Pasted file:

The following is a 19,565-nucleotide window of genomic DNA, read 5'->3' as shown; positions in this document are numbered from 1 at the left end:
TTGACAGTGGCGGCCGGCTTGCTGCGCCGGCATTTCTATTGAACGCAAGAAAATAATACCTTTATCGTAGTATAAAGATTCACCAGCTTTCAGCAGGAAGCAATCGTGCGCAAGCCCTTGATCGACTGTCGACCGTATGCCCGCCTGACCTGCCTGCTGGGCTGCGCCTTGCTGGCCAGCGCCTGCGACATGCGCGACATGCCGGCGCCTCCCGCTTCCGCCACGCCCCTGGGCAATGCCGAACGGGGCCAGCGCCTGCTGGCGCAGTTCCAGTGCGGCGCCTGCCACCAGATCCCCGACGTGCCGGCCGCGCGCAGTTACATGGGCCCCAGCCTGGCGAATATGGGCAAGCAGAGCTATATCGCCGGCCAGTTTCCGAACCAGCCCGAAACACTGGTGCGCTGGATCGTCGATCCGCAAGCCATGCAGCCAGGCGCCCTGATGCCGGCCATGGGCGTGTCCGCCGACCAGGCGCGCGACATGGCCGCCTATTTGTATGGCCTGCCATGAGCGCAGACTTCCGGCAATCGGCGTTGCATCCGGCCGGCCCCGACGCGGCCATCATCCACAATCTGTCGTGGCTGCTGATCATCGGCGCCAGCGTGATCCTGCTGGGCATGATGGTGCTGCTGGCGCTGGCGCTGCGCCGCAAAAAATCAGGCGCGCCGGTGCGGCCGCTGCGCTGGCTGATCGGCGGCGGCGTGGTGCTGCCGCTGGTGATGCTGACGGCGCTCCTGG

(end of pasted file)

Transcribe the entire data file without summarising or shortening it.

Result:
The following is a 19,565-nucleotide window of genomic DNA, read 5'->3' as shown; positions in this document are numbered from 1 at the left end:
TTGACAGTGGCGGCCGGCTTGCTGCGCCGGCATTTCTATTGAACGCAAGAAAATAATACCTTTATCGTAGTATAAAGATTCACCAGCTTTCAGCAGGAAGCAATCGTGCGCAAGCCCTTGATCGACTGTCGACCGTATGCCCGCCTGACCTGCCTGCTGGGCTGCGCCTTGCTGGCCAGCGCCTGCGACATGCGCGACATGCCGGCGCCTCCCGCTTCCGCCACGCCCCTGGGCAATGCCGAACGGGGCCAGCGCCTGCTGGCGCAGTTCCAGTGCGGCGCCTGCCACCAGATCCCCGACGTGCCGGCCGCGCGCAGTTACATGGGCCCCAGCCTGGCGAATATGGGCAAGCAGAGCTATATCGCCGGCCAGTTTCCGAACCAGCCCGAAACACTGGTGCGCTGGATCGTCGATCCGCAAGCCATGCAGCCAGGCGCCCTGATGCCGGCCATGGGCGTGTCCGCCGACCAGGCGCGCGACATGGCCGCCTATTTGTATGGCCTGCCATGAGCGCAGACTTCCGGCAATCGGCGTTGCATCCGGCCGGCCCCGACGCGGCCATCATCCACAATCTGTCGTGGCTGCTGATCATCGGCGCCAGCGTGATCCTGCTGGGCATGATGGTGCTGCTGGCGCTGGCGCTGCGCCGCAAAAAATCAGGCGCGCCGGTGCGGCCGCTGCGCTGGCTGATCGGCGGCGGCGTGGTGCTGCCGCTGGTGATGCTGACGGCGCTCCTGG